Barabbas  

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Train wreck at Montparnasse (October 22, 1895) by Studio Lévy and Sons.
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Train wreck at Montparnasse (October 22, 1895) by Studio Lévy and Sons.

Barabbas is a biblical character, a criminal released by Pontius Pilate instead of Jesus.

Disambiguation

Barabas may refer to:

Barrabas may mean:

Other uses of "Barabbas"

  • Barabbas (1928): Play by avant-garde Belgian dramatist Michel De Ghelderode.
  • Barabbas (1950): A novel by Swedish author Pär Lagerkvist for which he was awarded the Nobel Prize in Literature 1951.
  • Barabbas (1962): Epic film starring Anthony Quinn, based on Lagerkvist's book.
  • Monty Python's film Life of Brian (1979) features a comic scene with Pontius Pilate having a speech impediment, and asking the crowd if they want him, instead of "Bwian", to "Welease... Woger".
  • Isabel Allende's novel House of the Spirits (1982) features the family dog named Barabbas.
  • Barabbas (1999 - 2003): Orlando, Florida progressive rock trio.
  • The Passion of the Christ (2004): In this controversial film, written, produced and directed by Mel Gibson, Barabbas is described by Pontius Pilate as a "notorious murderer," for which there is little evidence in text. Matthew 27:16 describes Barabbas simply as "notorious," and Luke 23: 19 even implies that his crimes may have been political (noting that he "had been thrown into prison for an insurrection in the city, and for murder.)". He is further portrayed as mad, for which there is no textual evidence whatsoever. Collectively, these editorial choices on the part of the film maker have the net effect of making Barabbas' release more craven than text would support.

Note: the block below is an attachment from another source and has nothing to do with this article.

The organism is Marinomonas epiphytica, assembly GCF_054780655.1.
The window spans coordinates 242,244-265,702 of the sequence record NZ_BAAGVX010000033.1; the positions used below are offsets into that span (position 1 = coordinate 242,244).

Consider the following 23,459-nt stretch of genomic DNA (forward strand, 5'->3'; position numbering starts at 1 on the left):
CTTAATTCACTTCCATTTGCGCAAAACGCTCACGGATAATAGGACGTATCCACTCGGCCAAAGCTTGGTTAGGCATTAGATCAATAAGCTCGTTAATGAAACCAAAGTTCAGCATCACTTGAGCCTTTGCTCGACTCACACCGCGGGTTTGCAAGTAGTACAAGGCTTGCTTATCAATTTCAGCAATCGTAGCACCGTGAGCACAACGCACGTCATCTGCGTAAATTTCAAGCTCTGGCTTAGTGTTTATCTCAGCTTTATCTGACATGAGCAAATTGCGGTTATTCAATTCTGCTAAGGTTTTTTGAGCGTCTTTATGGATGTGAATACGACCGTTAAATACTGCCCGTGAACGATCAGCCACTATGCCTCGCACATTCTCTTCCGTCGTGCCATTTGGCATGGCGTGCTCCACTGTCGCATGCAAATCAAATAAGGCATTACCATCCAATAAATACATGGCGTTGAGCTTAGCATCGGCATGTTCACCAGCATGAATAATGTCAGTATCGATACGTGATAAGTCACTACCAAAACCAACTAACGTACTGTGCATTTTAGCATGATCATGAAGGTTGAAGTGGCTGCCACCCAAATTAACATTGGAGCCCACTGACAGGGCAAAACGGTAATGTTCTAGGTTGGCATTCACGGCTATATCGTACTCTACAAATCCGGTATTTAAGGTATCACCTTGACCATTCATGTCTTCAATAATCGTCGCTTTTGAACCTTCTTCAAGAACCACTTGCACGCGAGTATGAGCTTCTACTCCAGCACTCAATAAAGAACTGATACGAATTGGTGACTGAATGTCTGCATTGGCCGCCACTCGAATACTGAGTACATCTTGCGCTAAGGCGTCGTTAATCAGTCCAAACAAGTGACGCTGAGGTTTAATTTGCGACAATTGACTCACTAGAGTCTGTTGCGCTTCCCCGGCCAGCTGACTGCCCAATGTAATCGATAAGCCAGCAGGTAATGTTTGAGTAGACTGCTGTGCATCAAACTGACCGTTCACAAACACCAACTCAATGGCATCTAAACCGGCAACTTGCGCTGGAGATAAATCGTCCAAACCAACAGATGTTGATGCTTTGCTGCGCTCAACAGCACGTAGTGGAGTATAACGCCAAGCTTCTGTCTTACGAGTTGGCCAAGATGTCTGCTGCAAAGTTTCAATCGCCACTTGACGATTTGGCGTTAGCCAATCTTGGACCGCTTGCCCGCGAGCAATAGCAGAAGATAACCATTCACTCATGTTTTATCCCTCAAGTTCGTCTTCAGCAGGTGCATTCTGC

• The Jewish main character of Christopher Marlowe's The Jew of Malta is named "Barabas", a reference to the biblical character.

Namesakes




Unless indicated otherwise, the text in this article is either based on Wikipedia article "Barabbas" or another language Wikipedia page thereof used under the terms of the GNU Free Documentation License; or on original research by Jahsonic and friends. See Art and Popular Culture's copyright notice.

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